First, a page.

After the success of Mahābharata Wiki in 2010 similar Wikis for Rāmāyana, R̥gveda, Yajurveda (both Kṛṣna and Sukla recensions), Sāmaveda, Atharvaveda and Vishnu Purāna were completed in 2011. There is no other site anywhere in the world with dedicated Wikis for any of these texts. Apart from these Wikis, analysis articles discussing the Veda, Itihāsa, Purānās, heroes like the five Pāndāvas, lineage trees of Ikshvākus, Ailās, Pūrus, Bharatās and Kurus, maps of Bhāratavarsha with its kingdoms, cities, towns, villages, rivers, forests, mountains etc and many paintings depicting various scenes from the Mahābhārata, all of these are hosted in the site. The total number of pages in the site now exceeds 23000.

Apart from AncientVoice, a similar website named Takshasila[v] was created for with Wikis for Iliad, Odyssey and Avestan texts like Vendidād, Visperad, Yasna, Yast and Siroza were created. Another site named Naalanda[vi] with Wikis for the major Upanishads, Tamil text Tirukkural and Silappatikaram was created subsequently. My analysis of the Quantum Consciousness studies and other recent topics is published in yet another site named RecentVoice. A fourth website named Technospace containing my technical articles related to software is not updated now.

AncientVoice Wikis for Veda Itihāsa Purānas

Figure 01: The launching page of AncientVoice

Figure 02: The link towards the Wiki sub-sites of AncientVoice in the launching page

Figure 03: Mahābhārata Wiki: Parvas

Figure 04: Mahābhārata Wiki: Chapters

Figure 05: Mahābhārata Wiki: Single Chapter

Figure 06: Mahābhārata Wiki: Noun Level

Figure 07: Mahābhārata Wiki: Hierarchical Structure of the knowledge network with five layers

Figure 08: R̥gveda Wiki

Figure 09: Rāmāyana Wiki

Figure 10: Yajurveda Wiki

Figure 11: Sāmaveda Wiki

Figure 12: Atharvaveda Wiki

Figure 13: Viṣnu Purāna Wiki

AncientVoice Noun Categorization

Figure 14: Noun Categories and the structure leading to each occurrence of each noun

Figure 15: Alphabetical List of Nouns

AncientVoice Menu System

Figure 16: The Menu System

Bhāratavarsha Digital Maps

Figure 17: The Less Detailed Kingdom Map showing the kingdoms mentioned in the Itihāsās

Figure 18: The More Detailed City Map with cities mentioned in the Mahābhārata and Rāmāyana

Lineage Trees

Figure 19: Lineage of Aila-Pūru-Bharata-Kuru starting from Dakṣa

Figure 20: Lineage of Aila-Pūru-Bharata-Kuru starting from Prācetas

Comparative Analysis of Veda Itihāsa Purānās

Figure 21: Mahābhārata Parva size comparison

Figure 22: Comparison of Vedās with Itihāsās and Purānas

Geographical Data in the Mahābhārata

Figure 23: Passages with high density of geographical data and the Geography Noun Lists

Paintings of scenes from Mahābhārata

Figure 24: Indraprasta and Khāndavaprasta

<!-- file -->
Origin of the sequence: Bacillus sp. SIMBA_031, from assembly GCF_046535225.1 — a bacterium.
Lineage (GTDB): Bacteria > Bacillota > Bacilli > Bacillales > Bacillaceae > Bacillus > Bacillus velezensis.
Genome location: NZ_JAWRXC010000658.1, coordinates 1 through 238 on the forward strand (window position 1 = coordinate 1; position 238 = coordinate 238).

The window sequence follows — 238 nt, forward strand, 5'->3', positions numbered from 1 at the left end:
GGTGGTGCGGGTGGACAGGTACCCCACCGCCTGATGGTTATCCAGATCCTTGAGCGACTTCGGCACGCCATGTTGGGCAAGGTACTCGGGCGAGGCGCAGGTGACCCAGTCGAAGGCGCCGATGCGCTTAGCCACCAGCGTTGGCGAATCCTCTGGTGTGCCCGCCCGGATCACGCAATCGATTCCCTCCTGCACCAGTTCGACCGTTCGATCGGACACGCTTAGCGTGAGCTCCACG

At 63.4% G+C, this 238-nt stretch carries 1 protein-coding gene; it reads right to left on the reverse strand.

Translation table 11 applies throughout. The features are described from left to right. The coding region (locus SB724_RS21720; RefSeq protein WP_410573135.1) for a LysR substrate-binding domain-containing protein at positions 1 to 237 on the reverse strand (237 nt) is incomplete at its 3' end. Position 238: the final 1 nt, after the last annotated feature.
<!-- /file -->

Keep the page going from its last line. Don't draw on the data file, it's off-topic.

Figure 25: The Five Pāndavās and Pāncāli

Yuga System and Kālacakra

AncientVoice A Digital Portal to Veda Itihasa Puranas 26Figure 26: The 17 articles focusing on the Yuga System, Kālacakra and Kumari Kāndam

Conclusion

AncientVoice website is a well structured digital portal into the Veda Itihāsa Purānās with rich in data, analysis articles, diagrams, illustrations, comparison charts and digital maps of Bhāratavarsha. It is like a huge ocean of information. It is used as a reference site by researchers from different parts of the world. University research students, novelists writing novels based on Veda Ithiāsa Purānas and researchers in the academia are using the site for their research works. All the content in this site is published under Creative Commons Share Alike Attribution License. This allows any researchers to use data in this site without copyright related complications, by providing due credit to the website and its creator (myself).

The site is made available for benefiting the entire research community and writers focusing on Bhāratiya Samskr̥t literature, culture and tradition.

References

[i] Sacred Texts – http://www.sacred-texts.com/hin/maha/index.htm

[ii] Wikipedia User Jijithnr – https://en.wikipedia.org/wiki/User:Jijithnr

[iii] Mahābhārata Wiki of AncientVoice – http://ancientvoice.wikidot.com/source:mahabharata

[iv] Incomplete Mahābhārata Wiki of Wikipedia Wiki-source https://en.wikisource.org/wiki/The_Mahabharat

[v] Takshasila – http://takshasila.wikidot.com

[vi] Naalanda – http://naalanda.wikidot.com

This paper was presented at the International Conference on Growth and Development of Indian Culture: Historical and Literary Perspectives (Prehistoric Period – Twelfth Century CE.) helf between June 29 – July 1, 2018 Bengaluru, India and organized by Dr. S.R.Rao Foundation

Disclaimer: The opinions expressed within this article are the personal opinions of the author. IndiaFacts does not assume any responsibility or liability for the accuracy, completeness, suitability, or validity of any information in this article.

Jijith Nadumuri Ravi is the founder of the Website AncientVoice which contains 23500 pages on Mahabharata,Ramayana, the four Vedas and Vishnu Purana. It contains ancient India maps, analysis articles, lineage maps, the full text of English translation of these texts in Wikified form with 7000 plus nouns analysed creating huge information networks of Indic texts. The author additionally hosts websites like Naalanda, Takshasila and RecentVoice, focusing on Greek, Avestan and Tamil literature. He was a former ISRO scientist (2001-2006) and an artist who loves to paint events from Mahabharata.